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Evolutionary ecology

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  • This dataset contains information on life history, wing morphological and reproductive traits of Pararge aegeria (L.). The data was collected from an eco-evolutionary study examining how male and female Pararge aegeria from woodland and agricultural landscape populations were affected by development on drought stressed host plants. The data of life history cover total development time and sex of the studied species. The data of wing morphology include total development time, sex, wing loading, the mean of forewing melanin, the mean of forewing:aspect ratio, and the total wing area. The data of female reproductive output are mean egg size, longevity, number of days until first egg laid, fecundity, arcine square root of the percentage of eggs hatched and the percentage of eggs hatched. All the data have adult mass, population name, landscape type and treatments. Further information can be found in Gibbs, M., Van Dyck, H., & Breuker, C. J. (2011). Development on drought-stressed host plants affects life history, flight morphology and reproductive output relative to landscape structure. Evolutionary Applications, 5(1), 66-75. https://doi.org/10.1111/j.1752-4571.2011.00209.x Full details about this nonGeographicDataset can be found at https://doi.org/10.5285/2de1edee-4871-4cd6-b600-6e610f5a5ece

  • The dataset describes the effect of soil type, soil sterilisation and drought treatment on survival rate and growth of Howea belmoreana and Howea forsteriana, grown from seed in an experiment on Lord Howe Island for 30 months. The data describe the number of surviving plants per replicate, as well as height and number of leaves of individual plants at two timepoints. The work was carried out by Dr Owen Osborne and Prof. Vincent Savolainen, Imperial College London, and was funded by the NERC grant NE/M015742/1. Full details about this dataset can be found at https://doi.org/10.5285/eb9f4320-3c8e-4bfe-bb58-9a6df63f3f37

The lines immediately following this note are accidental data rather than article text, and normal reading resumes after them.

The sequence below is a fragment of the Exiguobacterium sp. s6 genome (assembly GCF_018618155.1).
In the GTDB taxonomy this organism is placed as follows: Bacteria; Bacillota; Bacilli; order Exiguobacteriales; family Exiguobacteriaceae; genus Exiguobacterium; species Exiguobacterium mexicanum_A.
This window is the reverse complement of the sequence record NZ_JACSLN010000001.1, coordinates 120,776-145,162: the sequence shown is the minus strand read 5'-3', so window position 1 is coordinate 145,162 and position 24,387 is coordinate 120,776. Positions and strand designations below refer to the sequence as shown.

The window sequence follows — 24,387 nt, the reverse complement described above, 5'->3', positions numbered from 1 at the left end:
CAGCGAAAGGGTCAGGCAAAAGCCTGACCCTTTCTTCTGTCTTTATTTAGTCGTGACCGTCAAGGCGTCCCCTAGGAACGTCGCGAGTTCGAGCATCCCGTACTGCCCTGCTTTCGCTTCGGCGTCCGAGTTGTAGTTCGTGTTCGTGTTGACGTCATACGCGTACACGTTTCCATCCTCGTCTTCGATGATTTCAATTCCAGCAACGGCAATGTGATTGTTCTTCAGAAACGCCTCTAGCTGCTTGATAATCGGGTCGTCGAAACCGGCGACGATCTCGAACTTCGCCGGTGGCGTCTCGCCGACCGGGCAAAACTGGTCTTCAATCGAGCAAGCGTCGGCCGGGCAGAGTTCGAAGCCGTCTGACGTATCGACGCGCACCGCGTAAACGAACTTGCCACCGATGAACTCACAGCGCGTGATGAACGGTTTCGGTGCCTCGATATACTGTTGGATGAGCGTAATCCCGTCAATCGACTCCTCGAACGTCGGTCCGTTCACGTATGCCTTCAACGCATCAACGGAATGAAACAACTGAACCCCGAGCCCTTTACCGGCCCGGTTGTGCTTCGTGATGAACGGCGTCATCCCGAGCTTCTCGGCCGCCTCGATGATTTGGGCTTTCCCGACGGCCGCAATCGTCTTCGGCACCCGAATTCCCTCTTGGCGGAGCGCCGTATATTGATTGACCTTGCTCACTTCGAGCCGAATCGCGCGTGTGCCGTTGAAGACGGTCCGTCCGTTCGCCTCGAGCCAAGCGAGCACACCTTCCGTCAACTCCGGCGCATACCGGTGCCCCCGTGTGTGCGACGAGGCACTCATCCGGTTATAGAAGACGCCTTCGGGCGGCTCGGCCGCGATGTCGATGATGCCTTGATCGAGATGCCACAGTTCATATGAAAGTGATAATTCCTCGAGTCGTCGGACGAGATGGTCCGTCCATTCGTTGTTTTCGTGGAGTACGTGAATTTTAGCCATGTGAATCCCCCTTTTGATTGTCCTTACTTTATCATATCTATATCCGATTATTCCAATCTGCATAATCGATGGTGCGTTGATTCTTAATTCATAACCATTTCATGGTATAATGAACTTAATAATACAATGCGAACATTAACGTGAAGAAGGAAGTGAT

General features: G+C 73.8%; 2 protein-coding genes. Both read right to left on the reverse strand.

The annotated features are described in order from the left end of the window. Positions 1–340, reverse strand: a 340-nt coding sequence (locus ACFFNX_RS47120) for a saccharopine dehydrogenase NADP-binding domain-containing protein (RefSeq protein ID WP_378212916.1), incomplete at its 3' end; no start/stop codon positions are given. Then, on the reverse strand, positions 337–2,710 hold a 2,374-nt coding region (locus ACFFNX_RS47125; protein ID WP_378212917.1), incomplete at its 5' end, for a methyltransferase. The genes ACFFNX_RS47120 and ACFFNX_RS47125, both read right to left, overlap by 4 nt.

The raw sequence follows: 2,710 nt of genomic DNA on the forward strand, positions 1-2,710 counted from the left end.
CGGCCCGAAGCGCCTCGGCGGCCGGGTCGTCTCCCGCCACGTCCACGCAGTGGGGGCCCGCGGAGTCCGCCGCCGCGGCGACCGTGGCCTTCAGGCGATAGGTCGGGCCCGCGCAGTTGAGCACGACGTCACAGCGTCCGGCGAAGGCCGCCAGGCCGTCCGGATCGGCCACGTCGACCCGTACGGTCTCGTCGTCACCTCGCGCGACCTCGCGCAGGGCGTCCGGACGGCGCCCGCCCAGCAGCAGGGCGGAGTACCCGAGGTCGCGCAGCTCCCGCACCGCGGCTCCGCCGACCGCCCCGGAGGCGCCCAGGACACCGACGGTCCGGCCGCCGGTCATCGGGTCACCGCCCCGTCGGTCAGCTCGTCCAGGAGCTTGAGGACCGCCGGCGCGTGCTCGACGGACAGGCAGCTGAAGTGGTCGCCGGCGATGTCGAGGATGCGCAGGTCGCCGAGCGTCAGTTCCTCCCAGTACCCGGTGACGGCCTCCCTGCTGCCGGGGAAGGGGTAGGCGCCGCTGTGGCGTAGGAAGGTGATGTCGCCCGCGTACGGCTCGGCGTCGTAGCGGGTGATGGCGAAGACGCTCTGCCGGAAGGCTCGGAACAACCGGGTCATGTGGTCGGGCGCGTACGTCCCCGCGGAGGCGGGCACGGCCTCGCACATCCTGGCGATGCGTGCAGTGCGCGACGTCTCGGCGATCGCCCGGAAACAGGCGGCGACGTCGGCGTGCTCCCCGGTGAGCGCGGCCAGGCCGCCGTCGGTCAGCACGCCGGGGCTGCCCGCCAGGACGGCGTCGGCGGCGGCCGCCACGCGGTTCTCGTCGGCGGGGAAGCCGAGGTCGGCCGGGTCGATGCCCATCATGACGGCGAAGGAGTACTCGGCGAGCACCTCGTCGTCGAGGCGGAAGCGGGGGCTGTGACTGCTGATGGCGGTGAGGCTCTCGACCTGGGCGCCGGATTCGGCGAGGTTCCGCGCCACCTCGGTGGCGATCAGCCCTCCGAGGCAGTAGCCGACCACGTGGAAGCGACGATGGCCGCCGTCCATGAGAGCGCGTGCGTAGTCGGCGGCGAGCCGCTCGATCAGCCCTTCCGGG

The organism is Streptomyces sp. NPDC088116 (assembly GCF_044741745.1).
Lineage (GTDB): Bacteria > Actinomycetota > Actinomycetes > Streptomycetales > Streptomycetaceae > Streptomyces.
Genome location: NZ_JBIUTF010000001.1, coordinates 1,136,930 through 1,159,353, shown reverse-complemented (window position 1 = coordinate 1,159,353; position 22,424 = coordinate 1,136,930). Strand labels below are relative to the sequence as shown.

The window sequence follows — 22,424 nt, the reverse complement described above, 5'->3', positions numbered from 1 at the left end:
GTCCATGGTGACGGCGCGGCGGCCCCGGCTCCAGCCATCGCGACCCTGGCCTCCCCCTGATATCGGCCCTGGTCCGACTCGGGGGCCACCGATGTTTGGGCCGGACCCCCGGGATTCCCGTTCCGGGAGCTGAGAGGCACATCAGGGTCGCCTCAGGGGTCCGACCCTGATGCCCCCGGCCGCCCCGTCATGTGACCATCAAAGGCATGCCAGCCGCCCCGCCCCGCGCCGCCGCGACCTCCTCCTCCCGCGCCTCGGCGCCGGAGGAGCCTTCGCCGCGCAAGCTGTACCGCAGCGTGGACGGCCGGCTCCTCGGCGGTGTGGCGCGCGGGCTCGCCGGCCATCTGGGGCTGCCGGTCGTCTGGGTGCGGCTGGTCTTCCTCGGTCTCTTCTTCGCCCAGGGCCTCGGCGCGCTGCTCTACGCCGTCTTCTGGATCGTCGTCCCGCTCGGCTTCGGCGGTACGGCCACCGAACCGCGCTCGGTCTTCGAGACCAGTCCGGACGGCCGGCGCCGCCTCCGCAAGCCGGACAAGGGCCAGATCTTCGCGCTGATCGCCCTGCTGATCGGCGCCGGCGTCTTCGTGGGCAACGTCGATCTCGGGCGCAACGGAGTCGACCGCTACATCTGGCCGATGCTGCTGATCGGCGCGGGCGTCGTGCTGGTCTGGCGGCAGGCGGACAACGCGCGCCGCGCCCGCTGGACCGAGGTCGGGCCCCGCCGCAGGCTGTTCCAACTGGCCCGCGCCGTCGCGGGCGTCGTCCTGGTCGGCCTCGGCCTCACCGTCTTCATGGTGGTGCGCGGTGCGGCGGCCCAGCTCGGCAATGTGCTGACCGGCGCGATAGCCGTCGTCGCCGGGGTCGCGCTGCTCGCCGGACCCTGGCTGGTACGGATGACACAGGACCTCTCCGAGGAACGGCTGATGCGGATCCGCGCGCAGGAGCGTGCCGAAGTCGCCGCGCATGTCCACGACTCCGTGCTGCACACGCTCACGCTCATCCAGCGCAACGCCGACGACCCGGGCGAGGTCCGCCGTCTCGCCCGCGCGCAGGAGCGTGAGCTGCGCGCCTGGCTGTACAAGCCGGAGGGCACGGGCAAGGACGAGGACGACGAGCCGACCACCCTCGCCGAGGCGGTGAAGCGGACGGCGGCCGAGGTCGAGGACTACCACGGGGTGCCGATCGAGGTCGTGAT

• This dataset comprises the delta-13C and delta-15N stable isotopic information from two tissue samples (whole blood and mantle feathers) from 16 adults of 8 species of Southern Ocean procellariform collected at Bird Island, South Georgia during the austral summer 2001-2002. There have been numerous long-term research projects carried out at Bird Island under the auspices of the British Antarctic Survey, and this data represents one very small component that has been used to examine inter-specific competition in both the breeding and non-breeding periods. Full details about this dataset can be found at https://doi.org/10.5285/d2c301d4-8a77-4571-9667-01168356a2d3

  • This dataset comprises cast reconstructions of brain cavity space in 60 extant avian species, derived from X-ray micro computed-tomography scan image stacks. Each reconstruction was made using Materialise Mimics 14.11 to create volumetric models (brain cavity casts) that were then transformed into the polygon mesh stereolithograph (STL) files archived here. Brain cavity cast models are in most cases accompanied by casts of main vascular features (e.g., carotid arteries) and the olfactory nerves (CN I). A data file (Data_TableComma Separated Values) based on values reported in Table 1 of Walsh et al. (2013: doi:10.1371/journal.pone.0067176) is included that records volume values used in the original analysis, and coding of cerebellar flocculus morphology. Full details about this nonGeographicDataset can be found at https://doi.org/10.5285/4e15f483-5b05-409e-acc0-5117fc24e90b